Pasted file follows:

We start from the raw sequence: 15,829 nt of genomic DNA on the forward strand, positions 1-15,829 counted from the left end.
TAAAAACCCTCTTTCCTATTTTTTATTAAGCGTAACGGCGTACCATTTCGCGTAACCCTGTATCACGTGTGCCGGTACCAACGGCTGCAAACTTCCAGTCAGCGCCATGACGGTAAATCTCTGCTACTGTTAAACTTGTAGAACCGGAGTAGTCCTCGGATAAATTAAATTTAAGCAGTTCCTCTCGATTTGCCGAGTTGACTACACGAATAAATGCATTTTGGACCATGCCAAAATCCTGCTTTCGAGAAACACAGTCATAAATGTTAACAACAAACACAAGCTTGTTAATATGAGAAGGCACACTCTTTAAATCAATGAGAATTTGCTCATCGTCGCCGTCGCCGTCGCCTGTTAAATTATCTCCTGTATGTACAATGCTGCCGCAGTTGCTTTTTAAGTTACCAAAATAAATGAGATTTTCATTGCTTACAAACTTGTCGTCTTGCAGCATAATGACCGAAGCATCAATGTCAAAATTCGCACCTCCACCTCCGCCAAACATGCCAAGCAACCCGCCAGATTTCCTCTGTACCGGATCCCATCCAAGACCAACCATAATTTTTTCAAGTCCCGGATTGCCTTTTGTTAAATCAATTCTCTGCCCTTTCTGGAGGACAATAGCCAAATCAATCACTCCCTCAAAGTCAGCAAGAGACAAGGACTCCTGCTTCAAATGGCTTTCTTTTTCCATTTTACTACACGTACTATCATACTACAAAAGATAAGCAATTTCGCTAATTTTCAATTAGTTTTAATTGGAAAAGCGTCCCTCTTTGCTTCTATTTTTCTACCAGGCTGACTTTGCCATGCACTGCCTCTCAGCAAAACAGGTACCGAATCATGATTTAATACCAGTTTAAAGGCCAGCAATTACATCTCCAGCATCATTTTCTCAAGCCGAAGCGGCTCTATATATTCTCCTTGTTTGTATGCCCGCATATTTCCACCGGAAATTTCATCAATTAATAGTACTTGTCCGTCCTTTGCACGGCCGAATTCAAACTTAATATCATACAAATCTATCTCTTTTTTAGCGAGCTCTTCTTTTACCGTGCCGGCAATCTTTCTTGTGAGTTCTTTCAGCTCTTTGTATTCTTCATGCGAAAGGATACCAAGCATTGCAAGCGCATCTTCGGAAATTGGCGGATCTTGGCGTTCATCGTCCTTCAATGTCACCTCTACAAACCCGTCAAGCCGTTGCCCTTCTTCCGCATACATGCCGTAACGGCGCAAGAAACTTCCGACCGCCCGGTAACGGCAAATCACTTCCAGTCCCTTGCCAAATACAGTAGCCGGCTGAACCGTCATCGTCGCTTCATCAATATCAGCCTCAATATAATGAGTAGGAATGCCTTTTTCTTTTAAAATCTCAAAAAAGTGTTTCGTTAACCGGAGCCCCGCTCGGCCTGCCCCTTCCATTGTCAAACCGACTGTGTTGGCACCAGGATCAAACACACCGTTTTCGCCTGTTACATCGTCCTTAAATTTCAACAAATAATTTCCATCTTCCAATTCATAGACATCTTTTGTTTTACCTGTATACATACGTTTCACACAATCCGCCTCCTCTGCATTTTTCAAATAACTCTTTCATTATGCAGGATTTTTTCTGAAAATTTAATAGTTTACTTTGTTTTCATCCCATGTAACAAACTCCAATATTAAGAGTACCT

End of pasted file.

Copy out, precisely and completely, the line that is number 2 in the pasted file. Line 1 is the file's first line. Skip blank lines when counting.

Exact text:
TAAAAACCCTCTTTCCTATTTTTTATTAAGCGTAACGGCGTACCATTTCGCGTAACCCTGTATCACGTGTGCCGGTACCAACGGCTGCAAACTTCCAGTCAGCGCCATGACGGTAAATCTCTGCTACTGTTAAACTTGTAGAACCGGAGTAGTCCTCGGATAAATTAAATTTAAGCAGTTCCTCTCGATTTGCCGAGTTGACTACACGAATAAATGCATTTTGGACCATGCCAAAATCCTGCTTTCGAGAAACACAGTCATAAATGTTAACAACAAACACAAGCTTGTTAATATGAGAAGGCACACTCTTTAAATCAATGAGAATTTGCTCATCGTCGCCGTCGCCGTCGCCTGTTAAATTATCTCCTGTATGTACAATGCTGCCGCAGTTGCTTTTTAAGTTACCAAAATAAATGAGATTTTCATTGCTTACAAACTTGTCGTCTTGCAGCATAATGACCGAAGCATCAATGTCAAAATTCGCACCTCCACCTCCGCCAAACATGCCAAGCAACCCGCCAGATTTCCTCTGTACCGGATCCCATCCAAGACCAACCATAATTTTTTCAAGTCCCGGATTGCCTTTTGTTAAATCAATTCTCTGCCCTTTCTGGAGGACAATAGCCAAATCAATCACTCCCTCAAAGTCAGCAAGAGACAAGGACTCCTGCTTCAAATGGCTTTCTTTTTCCATTTTACTACACGTACTATCATACTACAAAAGATAAGCAATTTCGCTAATTTTCAATTAGTTTTAATTGGAAAAGCGTCCCTCTTTGCTTCTATTTTTCTACCAGGCTGACTTTGCCATGCACTGCCTCTCAGCAAAACAGGTACCGAATCATGATTTAATACCAGTTTAAAGGCCAGCAATTACATCTCCAGCATCATTTTCTCAAGCCGAAGCGGCTCTATATATTCTCCTTGTTTGTATGCCCGCATATTTCCACCGGAAATTTCATCAATTAATAGTACTTGTCCGTCCTTTGCACGGCCGAATTCAAACTTAATATCATACAAATCTATCTCTTTTTTAGCGAGCTCTTCTTTTACCGTGCCGGCAATCTTTCTTGTGAGTTCTTTCAGCTCTTTGTATTCTTCATGCGAAAGGATACCAAGCATTGCAAGCGCATCTTCGGAAATTGGCGGATCTTGGCGTTCATCGTCCTTCAATGTCACCTCTACAAACCCGTCAAGCCGTTGCCCTTCTTCCGCATACATGCCGTAACGGCGCAAGAAACTTCCGACCGCCCGGTAACGGCAAATCACTTCCAGTCCCTTGCCAAATACAGTAGCCGGCTGAACCGTCATCGTCGCTTCATCAATATCAGCCTCAATATAATGAGTAGGAATGCCTTTTTCTTTTAAAATCTCAAAAAAGTGTTTCGTTAACCGGAGCCCCGCTCGGCCTGCCCCTTCCATTGTCAAACCGACTGTGTTGGCACCAGGATCAAACACACCGTTTTCGCCTGTTACATCGTCCTTAAATTTCAACAAATAATTTCCATCTTCCAATTCATAGACATCTTTTGTTTTACCTGTATACATACGTTTCACACAATCCGCCTCCTCTGCATTTTTCAAATAACTCTTTCATTATGCAGGATTTTTTCTGAAAATTTAATAGTTTACTTTGTTTTCATCCCATGTAACAAACTCCAATATTAAGAGTACCT